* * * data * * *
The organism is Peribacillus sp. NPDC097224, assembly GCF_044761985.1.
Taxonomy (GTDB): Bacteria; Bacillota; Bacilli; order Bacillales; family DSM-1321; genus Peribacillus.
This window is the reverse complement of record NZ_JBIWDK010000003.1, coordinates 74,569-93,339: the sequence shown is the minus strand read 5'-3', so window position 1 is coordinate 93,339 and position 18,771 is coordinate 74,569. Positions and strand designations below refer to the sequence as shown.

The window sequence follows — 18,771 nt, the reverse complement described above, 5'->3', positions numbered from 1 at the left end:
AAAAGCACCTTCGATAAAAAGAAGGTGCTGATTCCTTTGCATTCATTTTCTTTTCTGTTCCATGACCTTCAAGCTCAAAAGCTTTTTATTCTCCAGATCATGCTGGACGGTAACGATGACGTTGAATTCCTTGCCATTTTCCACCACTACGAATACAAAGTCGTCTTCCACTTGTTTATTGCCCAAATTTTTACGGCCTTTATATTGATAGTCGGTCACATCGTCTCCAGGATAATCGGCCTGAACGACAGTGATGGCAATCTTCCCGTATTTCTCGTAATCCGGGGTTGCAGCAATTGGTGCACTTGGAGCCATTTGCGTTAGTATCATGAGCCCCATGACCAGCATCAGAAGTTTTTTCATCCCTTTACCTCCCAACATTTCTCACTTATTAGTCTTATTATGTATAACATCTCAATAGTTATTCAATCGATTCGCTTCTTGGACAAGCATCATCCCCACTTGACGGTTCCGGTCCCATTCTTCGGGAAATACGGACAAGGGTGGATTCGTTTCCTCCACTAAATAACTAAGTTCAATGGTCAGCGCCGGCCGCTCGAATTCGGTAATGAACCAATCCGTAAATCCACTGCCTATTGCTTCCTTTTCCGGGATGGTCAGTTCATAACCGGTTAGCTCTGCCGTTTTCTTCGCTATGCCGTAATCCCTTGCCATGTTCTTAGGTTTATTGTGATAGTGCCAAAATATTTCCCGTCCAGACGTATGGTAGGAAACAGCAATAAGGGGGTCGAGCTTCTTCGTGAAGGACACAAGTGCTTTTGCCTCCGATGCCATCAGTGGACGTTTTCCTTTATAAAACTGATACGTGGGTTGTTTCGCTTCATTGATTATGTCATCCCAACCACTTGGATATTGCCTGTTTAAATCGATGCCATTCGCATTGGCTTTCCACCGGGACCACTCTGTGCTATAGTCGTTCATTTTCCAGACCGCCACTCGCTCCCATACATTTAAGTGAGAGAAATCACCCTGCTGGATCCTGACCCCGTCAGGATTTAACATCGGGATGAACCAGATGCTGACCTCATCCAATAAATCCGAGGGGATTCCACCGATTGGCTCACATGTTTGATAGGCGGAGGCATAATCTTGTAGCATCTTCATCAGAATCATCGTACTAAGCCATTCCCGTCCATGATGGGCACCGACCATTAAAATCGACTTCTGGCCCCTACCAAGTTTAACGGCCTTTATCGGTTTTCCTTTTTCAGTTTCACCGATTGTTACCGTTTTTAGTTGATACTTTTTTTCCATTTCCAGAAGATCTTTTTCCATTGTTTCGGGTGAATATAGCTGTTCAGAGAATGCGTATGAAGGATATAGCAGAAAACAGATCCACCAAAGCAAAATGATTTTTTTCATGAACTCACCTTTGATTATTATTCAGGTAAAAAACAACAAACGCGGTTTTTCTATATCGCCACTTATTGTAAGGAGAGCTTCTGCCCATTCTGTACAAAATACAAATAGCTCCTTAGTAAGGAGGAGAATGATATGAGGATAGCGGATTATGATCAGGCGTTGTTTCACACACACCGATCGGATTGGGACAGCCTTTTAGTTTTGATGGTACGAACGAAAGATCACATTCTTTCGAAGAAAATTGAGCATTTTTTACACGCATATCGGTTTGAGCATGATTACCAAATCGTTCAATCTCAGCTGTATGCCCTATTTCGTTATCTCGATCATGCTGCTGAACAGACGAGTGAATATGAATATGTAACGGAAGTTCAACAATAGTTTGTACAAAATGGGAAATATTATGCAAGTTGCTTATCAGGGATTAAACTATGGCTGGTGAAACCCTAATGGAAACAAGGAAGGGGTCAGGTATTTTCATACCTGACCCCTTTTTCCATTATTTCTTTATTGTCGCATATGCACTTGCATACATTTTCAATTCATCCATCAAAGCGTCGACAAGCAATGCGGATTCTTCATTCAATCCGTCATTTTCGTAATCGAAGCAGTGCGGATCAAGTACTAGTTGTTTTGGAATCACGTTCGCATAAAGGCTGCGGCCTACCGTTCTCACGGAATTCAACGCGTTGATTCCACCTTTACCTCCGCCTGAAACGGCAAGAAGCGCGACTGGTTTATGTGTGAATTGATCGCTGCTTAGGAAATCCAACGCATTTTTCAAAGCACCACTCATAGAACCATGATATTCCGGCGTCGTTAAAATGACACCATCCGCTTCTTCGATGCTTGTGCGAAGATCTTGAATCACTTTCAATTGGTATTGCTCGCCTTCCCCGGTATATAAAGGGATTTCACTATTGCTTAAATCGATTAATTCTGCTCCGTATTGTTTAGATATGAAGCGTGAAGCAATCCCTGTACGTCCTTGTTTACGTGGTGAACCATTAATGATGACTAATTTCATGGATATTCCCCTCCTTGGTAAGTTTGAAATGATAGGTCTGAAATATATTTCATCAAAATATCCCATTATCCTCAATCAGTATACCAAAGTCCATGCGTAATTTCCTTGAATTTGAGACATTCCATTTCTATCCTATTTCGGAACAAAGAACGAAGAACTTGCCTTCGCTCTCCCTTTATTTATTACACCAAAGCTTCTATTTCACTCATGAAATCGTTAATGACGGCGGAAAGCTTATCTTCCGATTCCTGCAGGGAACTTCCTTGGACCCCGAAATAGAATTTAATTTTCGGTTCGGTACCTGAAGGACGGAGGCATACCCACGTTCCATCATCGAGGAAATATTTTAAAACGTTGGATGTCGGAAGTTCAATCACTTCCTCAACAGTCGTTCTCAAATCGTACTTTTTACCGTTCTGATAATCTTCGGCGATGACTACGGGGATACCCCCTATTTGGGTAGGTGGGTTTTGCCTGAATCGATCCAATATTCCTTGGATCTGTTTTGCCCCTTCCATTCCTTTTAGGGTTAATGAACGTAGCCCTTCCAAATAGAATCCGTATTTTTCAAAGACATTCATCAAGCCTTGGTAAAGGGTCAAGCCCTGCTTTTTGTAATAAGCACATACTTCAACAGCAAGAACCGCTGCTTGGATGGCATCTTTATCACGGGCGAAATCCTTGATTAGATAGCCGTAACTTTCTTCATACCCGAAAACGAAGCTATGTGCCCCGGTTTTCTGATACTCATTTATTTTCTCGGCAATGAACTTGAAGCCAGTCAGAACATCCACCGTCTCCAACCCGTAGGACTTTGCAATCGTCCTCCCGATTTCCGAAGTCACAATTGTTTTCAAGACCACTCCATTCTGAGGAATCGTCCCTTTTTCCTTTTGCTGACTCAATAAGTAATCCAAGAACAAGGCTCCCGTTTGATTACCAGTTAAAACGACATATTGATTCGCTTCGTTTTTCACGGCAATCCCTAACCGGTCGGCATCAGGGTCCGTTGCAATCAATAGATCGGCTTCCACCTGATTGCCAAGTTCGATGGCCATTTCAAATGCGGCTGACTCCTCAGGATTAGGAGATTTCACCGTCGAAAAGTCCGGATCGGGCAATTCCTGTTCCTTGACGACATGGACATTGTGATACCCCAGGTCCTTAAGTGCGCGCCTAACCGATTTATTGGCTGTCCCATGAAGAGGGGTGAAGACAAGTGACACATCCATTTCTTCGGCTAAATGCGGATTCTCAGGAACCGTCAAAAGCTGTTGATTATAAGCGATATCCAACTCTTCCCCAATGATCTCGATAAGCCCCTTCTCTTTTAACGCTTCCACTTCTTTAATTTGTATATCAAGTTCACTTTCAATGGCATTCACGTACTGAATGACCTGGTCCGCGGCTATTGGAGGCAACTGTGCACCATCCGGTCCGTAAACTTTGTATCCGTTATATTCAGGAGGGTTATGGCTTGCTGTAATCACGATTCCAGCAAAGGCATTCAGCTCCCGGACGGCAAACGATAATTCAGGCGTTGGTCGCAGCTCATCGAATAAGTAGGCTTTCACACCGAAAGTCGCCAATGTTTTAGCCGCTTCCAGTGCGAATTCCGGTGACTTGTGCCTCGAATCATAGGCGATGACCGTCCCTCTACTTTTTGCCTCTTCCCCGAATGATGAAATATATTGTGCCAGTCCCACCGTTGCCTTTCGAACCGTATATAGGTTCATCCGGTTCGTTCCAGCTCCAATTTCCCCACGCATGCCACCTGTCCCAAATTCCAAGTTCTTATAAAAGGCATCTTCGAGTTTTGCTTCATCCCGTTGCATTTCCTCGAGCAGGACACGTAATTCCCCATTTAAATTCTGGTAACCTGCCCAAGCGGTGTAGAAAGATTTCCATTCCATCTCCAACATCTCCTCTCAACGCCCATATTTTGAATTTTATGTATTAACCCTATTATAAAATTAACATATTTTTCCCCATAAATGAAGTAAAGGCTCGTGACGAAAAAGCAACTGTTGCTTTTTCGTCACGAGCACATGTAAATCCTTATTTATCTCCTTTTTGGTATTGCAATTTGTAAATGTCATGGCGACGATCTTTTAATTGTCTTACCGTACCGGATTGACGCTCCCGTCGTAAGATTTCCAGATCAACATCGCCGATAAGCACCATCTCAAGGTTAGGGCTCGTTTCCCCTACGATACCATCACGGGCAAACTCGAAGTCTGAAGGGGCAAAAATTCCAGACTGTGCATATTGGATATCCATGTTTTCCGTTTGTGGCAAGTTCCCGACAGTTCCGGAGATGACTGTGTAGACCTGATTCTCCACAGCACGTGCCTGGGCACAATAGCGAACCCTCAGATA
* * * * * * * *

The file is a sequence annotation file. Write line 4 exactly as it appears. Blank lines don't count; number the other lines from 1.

The window sequence follows — 18,771 nt, the reverse complement described above, 5'->3', positions numbered from 1 at the left end: